authority; risk will disrupt modernity and modernization; risk will lead to changes ( Beck 1992 ). However, if risk is subversive, and is a driving force for change, why do some countries react promptly whereas others are slow in response to risk? Why does
Catherine Mei Ling Wong
In East Asia, climate change as a policy concern has been a late developer. The last decade, however, has seen the mainstreaming of environmental issues in core policy circles, but in the form of market-friendly, pro-industrial development framings. This paper problematizes such environmental framings by looking at the politics of state-led ecological modernization and the institutional reforms that have emerged out of it. It argues that State-led ecological modernization necessarily leads to environmental framings that are too narrowly defined by state and industrial interests - hence the focus on carbon emissions, energy security and the impact on Gross Domestic Product (GDP). The State-driven assumption that society can modernize itself out of its environmental crisis through greater advancements in technological development also ignores the fact that this process often leads to the creation of other environmental and social problems, which in turn undermines the fundamental goals of stability and sustainability. Civil society needs to be given greater space in the policy and framing processes in order to have a more balanced policy approach to environmental reform in a more equitable way.
Environmental Sociology Meets Science and Technology Studies
Rolf Lidskog and Göran Sundqvist
sociology: the treadmill of production, risk society, and ecological modernization. We conclude that these theories are not clear about either what expertise is or how to balance scientism and powerism. Therefore, we turn to science and technology studies
Franziska von Verschuer
-twentieth century modernization of global agriculture, the international debate on the need for conservation efforts was still in its infancy. Since then, new international regulatory frameworks have consolidated a global system of conservation in which most
Insights from the Lake Naivasha Water Basin in Kenya
This article explores the responses to acknowledged anthropogenic transformations of Lake Naivasha in Kenya, whose ecosystem is considered to have been disturbed by the intensification of agricultural uses of natural resources (notably land and water) over the last half century. It examines the ways in which a “payments for environmental services” (PES) project has been implemented, reflecting the rationale of ecological modernization. This article aims to challenge the environmental narrative that supports the project by revealing its oversimplifications. Empirical data demonstrates how the environmental issues addressed by the project are embedded in historically inherited land trajectories. This in turn forces us to reflect on the necessary question of responsibility, an issue at the heart of the debate since the emergence of the Anthropocene concept.
Richard York, Christina Ergas, Eugene A. Rosa, and Thomas Dietz
We examine trends since 1980 in material extraction in China, India, Indonesia, and Japan—which together contain over 40% of the world's population—to assess the environmental consequences of modernization. Economic and population growth has driven rapid expansion of material extraction in China, India, and Indonesia since 1980. China and India exhibit patterns consistent with the Jevons paradox, where the economic intensity of extraction (extraction/GDP) has steadily declined while total extraction grew. In Indonesia, extraction intensity grew along with total extraction. In Japan, total extraction remained roughly constant, increasing somewhat in the 1980s and then slowly declining after 1990, while extraction intensity declined throughout the entire period. These different patterns can be understood to some degree by drawing on political-economic and world-systems perspectives. Japan is an affluent, core nation that can afford to import materials from other nations, thereby avoiding escalation of material extraction within its borders. China and India are rapidly industrializing nations that, although increasingly drawing on resources from beyond their borders, still rely on their own natural resources for growth. Indonesia, an extraction economy with less global power than the other nations examined here, exports its own natural resources, often unprocessed, to spur economic growth. The trends highlighted here suggest that in order to avert environmental crisis, alternative forms of development, which do not involve traditional economic growth, may need to be adopted by nations around the world.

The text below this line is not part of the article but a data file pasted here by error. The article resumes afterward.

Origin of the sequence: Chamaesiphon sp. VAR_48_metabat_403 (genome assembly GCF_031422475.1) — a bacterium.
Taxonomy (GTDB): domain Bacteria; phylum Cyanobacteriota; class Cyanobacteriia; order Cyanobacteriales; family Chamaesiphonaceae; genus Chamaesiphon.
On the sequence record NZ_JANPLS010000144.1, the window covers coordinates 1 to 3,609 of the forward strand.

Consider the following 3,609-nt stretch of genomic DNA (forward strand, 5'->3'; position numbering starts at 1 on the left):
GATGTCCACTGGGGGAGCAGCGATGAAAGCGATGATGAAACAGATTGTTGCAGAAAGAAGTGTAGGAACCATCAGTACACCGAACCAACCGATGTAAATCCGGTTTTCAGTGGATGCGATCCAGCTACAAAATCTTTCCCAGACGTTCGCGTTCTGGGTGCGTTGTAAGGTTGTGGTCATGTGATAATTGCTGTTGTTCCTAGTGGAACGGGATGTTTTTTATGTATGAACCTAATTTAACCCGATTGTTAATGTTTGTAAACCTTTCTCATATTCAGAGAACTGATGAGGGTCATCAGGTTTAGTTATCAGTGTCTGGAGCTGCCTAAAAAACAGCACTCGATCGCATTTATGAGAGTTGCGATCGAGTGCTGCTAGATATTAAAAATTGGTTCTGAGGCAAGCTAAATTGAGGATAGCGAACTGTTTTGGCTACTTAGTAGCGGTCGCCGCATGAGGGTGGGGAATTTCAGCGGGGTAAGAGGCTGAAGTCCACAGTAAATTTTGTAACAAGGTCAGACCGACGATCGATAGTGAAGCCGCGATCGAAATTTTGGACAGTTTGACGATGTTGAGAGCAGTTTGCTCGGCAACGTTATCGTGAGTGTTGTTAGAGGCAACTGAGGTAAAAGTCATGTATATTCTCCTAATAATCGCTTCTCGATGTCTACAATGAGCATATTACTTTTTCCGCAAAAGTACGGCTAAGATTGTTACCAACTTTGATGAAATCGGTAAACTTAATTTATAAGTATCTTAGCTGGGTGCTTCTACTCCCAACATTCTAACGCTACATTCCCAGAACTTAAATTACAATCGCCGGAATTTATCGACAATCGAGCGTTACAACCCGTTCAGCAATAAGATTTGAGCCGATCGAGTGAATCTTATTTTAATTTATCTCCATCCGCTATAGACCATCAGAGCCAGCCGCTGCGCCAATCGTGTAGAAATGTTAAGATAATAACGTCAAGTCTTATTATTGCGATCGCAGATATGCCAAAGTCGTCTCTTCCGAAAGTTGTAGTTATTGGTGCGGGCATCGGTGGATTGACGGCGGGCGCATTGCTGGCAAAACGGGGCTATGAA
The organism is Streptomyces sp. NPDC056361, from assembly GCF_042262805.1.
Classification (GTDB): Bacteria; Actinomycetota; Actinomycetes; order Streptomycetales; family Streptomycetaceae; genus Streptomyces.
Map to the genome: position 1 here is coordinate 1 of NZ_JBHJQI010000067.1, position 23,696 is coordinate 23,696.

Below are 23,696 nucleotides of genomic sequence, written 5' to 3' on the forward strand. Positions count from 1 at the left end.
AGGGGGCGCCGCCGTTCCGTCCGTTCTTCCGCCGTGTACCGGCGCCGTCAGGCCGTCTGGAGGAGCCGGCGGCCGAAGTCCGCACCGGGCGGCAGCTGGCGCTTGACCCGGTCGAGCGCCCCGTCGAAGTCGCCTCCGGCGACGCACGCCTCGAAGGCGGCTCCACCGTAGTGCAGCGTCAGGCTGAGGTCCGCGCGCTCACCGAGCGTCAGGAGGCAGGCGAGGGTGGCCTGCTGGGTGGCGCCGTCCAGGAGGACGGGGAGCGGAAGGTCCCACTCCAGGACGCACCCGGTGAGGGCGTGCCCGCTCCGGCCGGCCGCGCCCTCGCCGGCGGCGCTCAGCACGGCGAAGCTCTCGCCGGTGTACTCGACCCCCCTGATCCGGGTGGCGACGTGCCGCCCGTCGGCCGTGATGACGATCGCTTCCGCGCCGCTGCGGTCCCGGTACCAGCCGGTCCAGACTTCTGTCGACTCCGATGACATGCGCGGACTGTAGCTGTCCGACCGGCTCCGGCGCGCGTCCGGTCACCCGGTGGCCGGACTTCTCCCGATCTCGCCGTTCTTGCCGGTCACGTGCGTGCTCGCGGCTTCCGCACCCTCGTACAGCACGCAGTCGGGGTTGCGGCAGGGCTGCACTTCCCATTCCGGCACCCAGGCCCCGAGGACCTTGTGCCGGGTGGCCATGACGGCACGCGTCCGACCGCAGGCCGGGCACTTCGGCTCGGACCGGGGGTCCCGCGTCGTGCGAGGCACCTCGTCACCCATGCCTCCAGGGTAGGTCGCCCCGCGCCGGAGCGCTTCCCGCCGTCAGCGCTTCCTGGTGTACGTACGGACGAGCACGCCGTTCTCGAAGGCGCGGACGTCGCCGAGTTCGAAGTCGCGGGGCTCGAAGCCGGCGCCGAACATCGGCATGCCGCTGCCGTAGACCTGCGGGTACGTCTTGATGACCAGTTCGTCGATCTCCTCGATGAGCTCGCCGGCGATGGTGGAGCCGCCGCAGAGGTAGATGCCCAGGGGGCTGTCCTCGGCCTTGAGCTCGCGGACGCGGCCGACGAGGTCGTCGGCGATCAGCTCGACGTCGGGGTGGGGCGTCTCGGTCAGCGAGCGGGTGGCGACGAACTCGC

Richard Widick and John Foran
political sphere. On Being Modern Modernity We understand the noun “modernity” by means of the modified process verb “reflexive modernization” ( Giddens 1990 ). This dynamic, self-conscious modernization is driven by, among other things, the rise of science
An Inconvenient Change
Erland Mårald and Janina Priebe
transformation, the metamorphosis of the world, in Beck's understanding, is the transformative, all-encompassing change of society as a result of the unintended side effects of modernization. From this perspective, the agents of metamorphosis, which initiate the
Where Do the Twain Meet?
C. S. A. (Kris) van Koppen
development as well as philosophical debates on knowledge, science, and society. To illustrate the central problem that he aims to overcome, Jetzkowitz makes an interesting comparison between deep ecology and ecological modernization as contrasting views on
The Importance of the Dark, Star-Filled Skies in Urban Areas
subdue darkness in the process of development and modernization ( Edensor 2015 ). However, this continuous expulsion of darkness not only disrupts ecosystems (for example, Schroer and Hölker 2017 ; van Langevelde et al. 2011 ), but also deprives humans